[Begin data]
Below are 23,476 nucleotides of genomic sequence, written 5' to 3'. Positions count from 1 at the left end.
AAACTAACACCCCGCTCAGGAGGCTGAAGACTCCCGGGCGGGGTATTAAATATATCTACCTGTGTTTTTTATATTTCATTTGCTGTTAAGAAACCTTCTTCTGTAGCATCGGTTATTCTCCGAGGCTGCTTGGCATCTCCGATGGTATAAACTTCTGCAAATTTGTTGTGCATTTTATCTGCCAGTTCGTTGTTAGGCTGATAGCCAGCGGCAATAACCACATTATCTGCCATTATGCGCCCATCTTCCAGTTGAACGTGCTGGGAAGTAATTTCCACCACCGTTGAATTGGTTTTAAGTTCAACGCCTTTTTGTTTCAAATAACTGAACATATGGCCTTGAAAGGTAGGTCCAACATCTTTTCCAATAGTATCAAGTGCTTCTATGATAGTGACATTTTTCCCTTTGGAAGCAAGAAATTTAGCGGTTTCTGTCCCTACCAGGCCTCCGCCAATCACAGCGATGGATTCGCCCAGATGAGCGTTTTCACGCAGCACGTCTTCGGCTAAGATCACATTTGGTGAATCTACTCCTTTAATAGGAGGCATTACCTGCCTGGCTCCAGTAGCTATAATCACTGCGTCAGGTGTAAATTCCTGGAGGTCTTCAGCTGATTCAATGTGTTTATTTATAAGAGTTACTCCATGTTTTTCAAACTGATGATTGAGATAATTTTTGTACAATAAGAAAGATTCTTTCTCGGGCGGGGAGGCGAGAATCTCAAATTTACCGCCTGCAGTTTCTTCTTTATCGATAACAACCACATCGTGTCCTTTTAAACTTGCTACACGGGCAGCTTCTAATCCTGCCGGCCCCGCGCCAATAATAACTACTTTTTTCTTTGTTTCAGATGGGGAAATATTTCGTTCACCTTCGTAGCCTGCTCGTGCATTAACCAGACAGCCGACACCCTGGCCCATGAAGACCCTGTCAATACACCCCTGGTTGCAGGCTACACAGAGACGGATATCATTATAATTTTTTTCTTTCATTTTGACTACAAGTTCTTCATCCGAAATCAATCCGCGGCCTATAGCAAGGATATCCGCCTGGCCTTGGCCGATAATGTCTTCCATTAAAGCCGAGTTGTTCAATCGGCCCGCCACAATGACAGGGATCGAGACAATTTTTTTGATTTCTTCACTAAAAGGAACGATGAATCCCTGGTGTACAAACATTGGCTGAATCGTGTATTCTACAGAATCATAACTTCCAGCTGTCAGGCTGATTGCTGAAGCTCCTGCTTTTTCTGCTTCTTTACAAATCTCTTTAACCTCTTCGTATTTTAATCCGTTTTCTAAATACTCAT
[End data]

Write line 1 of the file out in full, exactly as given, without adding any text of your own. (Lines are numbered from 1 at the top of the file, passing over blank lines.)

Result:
Below are 23,476 nucleotides of genomic sequence, written 5' to 3'. Positions count from 1 at the left end.